Housing Slowing Growth of U.S. Economy, Fed Chief Says
Still keeping an eye first and foremost on fighting inflation, Federal Reserve Board Chairman Ben Bernanke last week told the Congress that housing activity has been weaker than expected and, as a result, the Fed has lowered its forecast for this year’s performance of the nation’s economy.
“Overall, the U.S. economy appears likely to expand at a moderate pace over the second half of 2007, with growth strengthening a bit in 2008 to a rate close to the economy’s underlying trend,” Bernanke testified before Senate and House committees on July 18 and 19.
Bernanke said that “declines in residential construction will likely continue to weigh on economic growth over coming quarters, although the magnitude of the drag on growth should diminish over time.”
The Fed is now forecasting that the real gross domestic product will expand 2.25% to 2.5% this year and 2.5% to 2.75% in 2008, which is about one-quarter of a percentage point lower than it had projected in February.
“To a considerable degree, the slower pace of economic growth in recent quarters reflects the ongoing adjustment in the housing sector,” Bernanke said.
“Over the past year, home sales and construction have slowed substantially and house prices have decelerated,” he said. “Although a leveling-off of home sales in the second half of 2006 suggested some tentative stabilization of housing demand, sales have softened further this year, leading the number of unsold new homes in builders’ inventories to rise further relative to the pace of new homes sales. Accordingly, construction of new homes has sunk further, with starts of new single-family houses thus far this year running 10% below the pace in the second half of last year.”
Bernanke attributed the sluggishness of home sales, in part, to some tightening in lending standards as the result of mounting delinquency rates on adjustable-rate subprime mortgages and a recent increase in mortgage interest rates. Growth of jobs and income should eventually bolster the housing market, he indicated, and mortgage rates, despite being higher, will still remain relatively low.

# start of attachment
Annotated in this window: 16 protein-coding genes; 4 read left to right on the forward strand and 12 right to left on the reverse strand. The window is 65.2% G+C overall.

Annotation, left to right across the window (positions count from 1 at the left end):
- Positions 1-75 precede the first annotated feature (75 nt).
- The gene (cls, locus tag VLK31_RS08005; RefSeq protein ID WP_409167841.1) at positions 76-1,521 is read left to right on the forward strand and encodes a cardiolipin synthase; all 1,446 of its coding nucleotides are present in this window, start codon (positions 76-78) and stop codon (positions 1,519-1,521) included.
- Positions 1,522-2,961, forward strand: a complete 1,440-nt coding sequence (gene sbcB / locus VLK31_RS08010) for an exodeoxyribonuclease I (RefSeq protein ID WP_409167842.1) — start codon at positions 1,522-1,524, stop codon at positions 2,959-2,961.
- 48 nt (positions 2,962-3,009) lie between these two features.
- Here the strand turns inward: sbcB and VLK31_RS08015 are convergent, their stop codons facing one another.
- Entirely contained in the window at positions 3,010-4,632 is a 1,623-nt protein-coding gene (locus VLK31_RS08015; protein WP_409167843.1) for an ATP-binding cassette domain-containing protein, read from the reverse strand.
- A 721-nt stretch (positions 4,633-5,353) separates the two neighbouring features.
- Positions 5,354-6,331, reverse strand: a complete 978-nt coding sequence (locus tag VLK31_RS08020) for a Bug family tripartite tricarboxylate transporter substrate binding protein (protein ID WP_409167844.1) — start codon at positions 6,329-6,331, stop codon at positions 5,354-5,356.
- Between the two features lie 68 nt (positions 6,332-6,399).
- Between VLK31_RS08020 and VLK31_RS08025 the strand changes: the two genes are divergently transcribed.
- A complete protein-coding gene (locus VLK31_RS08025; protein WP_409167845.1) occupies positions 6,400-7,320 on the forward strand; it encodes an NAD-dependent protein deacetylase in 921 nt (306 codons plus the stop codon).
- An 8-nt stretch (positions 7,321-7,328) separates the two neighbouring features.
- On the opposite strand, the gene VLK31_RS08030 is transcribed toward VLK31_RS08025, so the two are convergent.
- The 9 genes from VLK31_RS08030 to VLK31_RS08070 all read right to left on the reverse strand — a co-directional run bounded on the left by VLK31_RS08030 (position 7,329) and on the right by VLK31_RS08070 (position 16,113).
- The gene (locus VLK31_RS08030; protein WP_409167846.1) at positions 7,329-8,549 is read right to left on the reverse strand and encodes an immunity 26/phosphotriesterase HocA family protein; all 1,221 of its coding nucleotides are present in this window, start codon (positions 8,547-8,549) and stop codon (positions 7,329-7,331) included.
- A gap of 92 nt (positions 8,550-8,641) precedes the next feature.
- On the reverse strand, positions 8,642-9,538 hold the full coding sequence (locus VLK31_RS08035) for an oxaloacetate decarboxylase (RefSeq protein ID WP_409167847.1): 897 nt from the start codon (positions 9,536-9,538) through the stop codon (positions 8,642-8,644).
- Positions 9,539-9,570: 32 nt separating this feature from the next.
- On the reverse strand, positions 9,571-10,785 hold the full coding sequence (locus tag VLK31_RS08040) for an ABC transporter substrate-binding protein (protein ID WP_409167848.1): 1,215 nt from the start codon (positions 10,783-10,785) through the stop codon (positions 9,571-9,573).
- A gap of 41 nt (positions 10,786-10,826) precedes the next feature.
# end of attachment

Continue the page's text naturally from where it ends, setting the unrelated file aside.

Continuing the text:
“However,” he said, “even if demand stabilizes as we expect, the pace of construction will probably fall somewhat further as builders work down stocks of unsold new homes. Thus, declines in residential construction will likely continue to weigh on economic growth over coming quarters, although the magnitude of the drag on growth should diminish over time.”
On the inflation front, Bernanke noted that core inflation has moderated slightly over the past few months to a rate of about 2% for the year so far, but “with a sustained moderation in inflation pressures yet to be convincingly demonstrated,” the Fed’s predominant policy concern remains the upside risks to inflation.
He also acknowledged that one risk to the Fed’s expectation’s for moderate growth in the U.S. economy “is that the ongoing housing correction might prove larger than anticipated, with possible spillovers onto consumer spending.”
Responding to the rising delinquencies and foreclosures in the subprime market, Bernanke indicated that the Federal Reserve is conducting “a top-to-bottom review” of actions it might take to prevent a recurrence of today’s problems — including deterioration in underwriting standards, some abusive lending practices and outright fraud, and households taking on mortgage obligations they could not meet, perhaps in some cases because they did not fully understand the terms.
“Promoting access to credit and homeownership are important objectives, and responsible subprime mortgage lending can help advance both goals,” he testified. “In designing regulations, policymakers should seek to preserve those benefits.”